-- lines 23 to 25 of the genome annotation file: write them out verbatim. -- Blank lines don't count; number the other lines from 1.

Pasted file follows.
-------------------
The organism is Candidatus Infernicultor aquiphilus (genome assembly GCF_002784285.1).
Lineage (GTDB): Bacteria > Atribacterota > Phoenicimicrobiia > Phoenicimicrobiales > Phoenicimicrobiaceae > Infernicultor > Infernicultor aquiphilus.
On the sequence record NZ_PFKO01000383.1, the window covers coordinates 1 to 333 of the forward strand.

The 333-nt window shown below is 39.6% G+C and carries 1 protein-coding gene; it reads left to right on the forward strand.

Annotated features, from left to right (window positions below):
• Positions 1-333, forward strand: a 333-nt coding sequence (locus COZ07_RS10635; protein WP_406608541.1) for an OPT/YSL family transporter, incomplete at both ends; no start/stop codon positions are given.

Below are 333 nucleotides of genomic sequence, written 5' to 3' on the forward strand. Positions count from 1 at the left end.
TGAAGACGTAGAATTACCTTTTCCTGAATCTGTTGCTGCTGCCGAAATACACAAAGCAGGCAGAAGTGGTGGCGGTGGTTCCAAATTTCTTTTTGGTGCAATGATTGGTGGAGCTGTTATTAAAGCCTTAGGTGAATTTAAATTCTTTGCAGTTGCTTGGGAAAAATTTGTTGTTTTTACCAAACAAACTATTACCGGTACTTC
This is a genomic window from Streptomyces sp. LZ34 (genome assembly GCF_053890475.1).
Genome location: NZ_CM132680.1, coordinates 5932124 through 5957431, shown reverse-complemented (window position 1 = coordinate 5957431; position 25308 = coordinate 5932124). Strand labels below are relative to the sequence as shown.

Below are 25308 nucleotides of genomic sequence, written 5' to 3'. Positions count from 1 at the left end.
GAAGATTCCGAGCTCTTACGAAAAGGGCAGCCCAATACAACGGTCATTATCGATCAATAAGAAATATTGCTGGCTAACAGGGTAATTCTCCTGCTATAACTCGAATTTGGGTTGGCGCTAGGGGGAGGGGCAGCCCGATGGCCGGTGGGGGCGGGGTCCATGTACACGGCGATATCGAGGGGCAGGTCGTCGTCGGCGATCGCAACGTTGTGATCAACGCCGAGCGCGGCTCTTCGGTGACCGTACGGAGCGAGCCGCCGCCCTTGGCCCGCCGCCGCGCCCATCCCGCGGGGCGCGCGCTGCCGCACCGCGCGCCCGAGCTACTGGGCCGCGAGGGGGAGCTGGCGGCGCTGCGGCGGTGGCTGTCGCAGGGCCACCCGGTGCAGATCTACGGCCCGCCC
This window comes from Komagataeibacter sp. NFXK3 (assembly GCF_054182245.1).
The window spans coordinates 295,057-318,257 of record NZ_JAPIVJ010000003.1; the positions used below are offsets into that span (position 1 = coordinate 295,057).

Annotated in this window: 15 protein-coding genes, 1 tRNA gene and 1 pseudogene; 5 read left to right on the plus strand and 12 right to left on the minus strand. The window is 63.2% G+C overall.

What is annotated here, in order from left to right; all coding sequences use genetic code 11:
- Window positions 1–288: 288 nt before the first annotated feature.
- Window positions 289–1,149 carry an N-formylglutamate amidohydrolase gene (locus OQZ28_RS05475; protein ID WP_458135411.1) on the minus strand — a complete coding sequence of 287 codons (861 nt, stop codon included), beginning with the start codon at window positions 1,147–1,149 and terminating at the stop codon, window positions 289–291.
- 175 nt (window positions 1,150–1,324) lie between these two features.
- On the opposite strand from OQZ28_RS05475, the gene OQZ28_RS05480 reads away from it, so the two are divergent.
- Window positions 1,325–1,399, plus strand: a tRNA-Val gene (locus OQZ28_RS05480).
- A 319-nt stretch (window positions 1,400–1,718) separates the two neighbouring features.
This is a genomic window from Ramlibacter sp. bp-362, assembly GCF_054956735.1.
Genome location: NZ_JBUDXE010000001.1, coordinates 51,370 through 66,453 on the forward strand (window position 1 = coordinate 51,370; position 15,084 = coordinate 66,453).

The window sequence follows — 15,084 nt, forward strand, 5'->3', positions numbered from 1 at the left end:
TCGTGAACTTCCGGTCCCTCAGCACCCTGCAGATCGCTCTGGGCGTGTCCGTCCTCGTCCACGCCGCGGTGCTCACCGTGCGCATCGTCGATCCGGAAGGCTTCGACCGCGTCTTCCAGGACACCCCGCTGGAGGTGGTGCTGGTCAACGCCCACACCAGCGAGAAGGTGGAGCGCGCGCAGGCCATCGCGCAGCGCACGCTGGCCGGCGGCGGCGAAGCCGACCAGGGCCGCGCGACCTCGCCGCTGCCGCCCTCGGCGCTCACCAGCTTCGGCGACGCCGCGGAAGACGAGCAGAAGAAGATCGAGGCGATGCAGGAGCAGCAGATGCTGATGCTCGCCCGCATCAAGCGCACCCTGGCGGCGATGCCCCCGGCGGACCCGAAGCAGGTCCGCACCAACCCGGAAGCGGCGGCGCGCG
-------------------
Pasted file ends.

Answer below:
This is a genomic window from Ramlibacter sp. bp-362, assembly GCF_054956735.1.
Genome location: NZ_JBUDXE010000001.1, coordinates 51,370 through 66,453 on the forward strand (window position 1 = coordinate 51,370; position 15,084 = coordinate 66,453).

The window sequence follows — 15,084 nt, forward strand, 5'->3', positions numbered from 1 at the left end: